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When musician Chris Knox first heard he was going to be named an Arts Foundation Laureate, he couldn't respond - verbally.

The Aucklander, who helmed legendary punk bands The Enemy, Toy Love and Tall Dwarfs, was told about the $50,000 award just three days after suffering a debilitating stroke, which left him unable to speak.

But his partner, Barbara Ward, who delivered the news to him in hospital, says his eyes spoke volumes.

"The decision to give the laureate was made back in March," she said. "Chris had his stroke in June and we heard shortly after that.

"The foundation made a special compassionate arrangement to communicate this to us earlier and it was profoundly moving to receive that call.

"When you are in that situation, your world has been turned upside down and the future is completely unknown.

"When we told Chris, his eyes just shone. It was a very beautiful and moving moment because in amongst all the uncertainty came this piece of information which was recognising Chris and the work that he'd done."

Knox, 57, attended a media call yesterday with fellow laureates carver Lyonel Grant, musician Richard Nunns, photographer Anne Noble and writer Witi Ihimaera.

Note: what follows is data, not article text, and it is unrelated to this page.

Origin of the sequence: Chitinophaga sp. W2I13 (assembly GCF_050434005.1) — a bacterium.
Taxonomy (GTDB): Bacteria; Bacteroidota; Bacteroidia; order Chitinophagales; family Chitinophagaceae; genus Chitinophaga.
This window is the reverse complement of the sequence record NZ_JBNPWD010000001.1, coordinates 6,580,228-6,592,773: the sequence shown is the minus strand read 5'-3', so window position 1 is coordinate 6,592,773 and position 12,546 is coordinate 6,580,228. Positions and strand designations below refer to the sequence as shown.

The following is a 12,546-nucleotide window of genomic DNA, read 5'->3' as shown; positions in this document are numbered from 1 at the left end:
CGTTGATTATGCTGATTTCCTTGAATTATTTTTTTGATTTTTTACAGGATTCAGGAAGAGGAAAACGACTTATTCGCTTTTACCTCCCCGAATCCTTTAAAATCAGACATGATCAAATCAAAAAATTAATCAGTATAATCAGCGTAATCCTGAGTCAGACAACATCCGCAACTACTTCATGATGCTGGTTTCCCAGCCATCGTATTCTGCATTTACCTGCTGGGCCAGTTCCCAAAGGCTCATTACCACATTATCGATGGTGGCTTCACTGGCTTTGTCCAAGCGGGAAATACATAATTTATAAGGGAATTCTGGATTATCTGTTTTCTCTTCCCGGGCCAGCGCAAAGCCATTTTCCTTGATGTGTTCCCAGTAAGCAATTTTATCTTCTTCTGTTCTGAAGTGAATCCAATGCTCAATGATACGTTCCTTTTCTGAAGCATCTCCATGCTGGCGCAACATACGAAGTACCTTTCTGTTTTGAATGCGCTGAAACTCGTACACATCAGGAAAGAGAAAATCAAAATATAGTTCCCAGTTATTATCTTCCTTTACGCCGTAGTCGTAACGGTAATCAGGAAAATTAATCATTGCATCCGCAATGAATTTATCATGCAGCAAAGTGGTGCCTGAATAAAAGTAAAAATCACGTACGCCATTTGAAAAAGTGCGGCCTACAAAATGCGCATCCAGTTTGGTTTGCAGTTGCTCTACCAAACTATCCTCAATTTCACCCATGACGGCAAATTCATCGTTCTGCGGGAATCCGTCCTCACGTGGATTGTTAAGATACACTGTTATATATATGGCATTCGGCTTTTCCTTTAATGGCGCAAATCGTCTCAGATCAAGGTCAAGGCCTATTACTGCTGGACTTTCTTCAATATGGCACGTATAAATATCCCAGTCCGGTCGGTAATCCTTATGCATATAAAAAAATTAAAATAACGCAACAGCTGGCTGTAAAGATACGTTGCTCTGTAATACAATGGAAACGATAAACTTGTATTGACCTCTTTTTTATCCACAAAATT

Still undergoing residential rehabilitation, he was unable to attend the awards ceremony last night. His honour was received on his behalf by friends Roger Shepherd, founder of Flying Nun records, and music journalist Nick Bollinger.

The Laureate Awards, founded in 2000 by the Arts Foundation, a privately sponsored arts patronage organisation, are given to five established artists each year.

Foundation executive director Simon Bowden said the selection panel chose Knox not only for his work in music, but also for his contributions to film, video and television and for his art work and comic drawings.

"He is loved throughout the music community in New Zealand and he also has an extraordinary international reputation," Mr Bowden said.

"The laureate is also an investment in future work. The Arts Foundation, along with everyone else, is concerned about the tragic circumstances surrounding the stroke.

"However, we have found through experience that artists, especially ones as talented as Chris, carry on giving us great things from whatever capacity they have got."

It's a busy week for Knox. A double tribute album called Stroke, comprising cover versions of his songs recorded by musicians from New Zealand and overseas, was released on Monday.

A Stroke party-benefit gig at the King's Arms is planned for Friday night. Proceeds will go towards the cost of Knox's rehabilitation.

And his much-loved cartoon character Max Media, who has been "resting" since mid-June, makes an appearance in tomorrow's Timeout section in the Herald.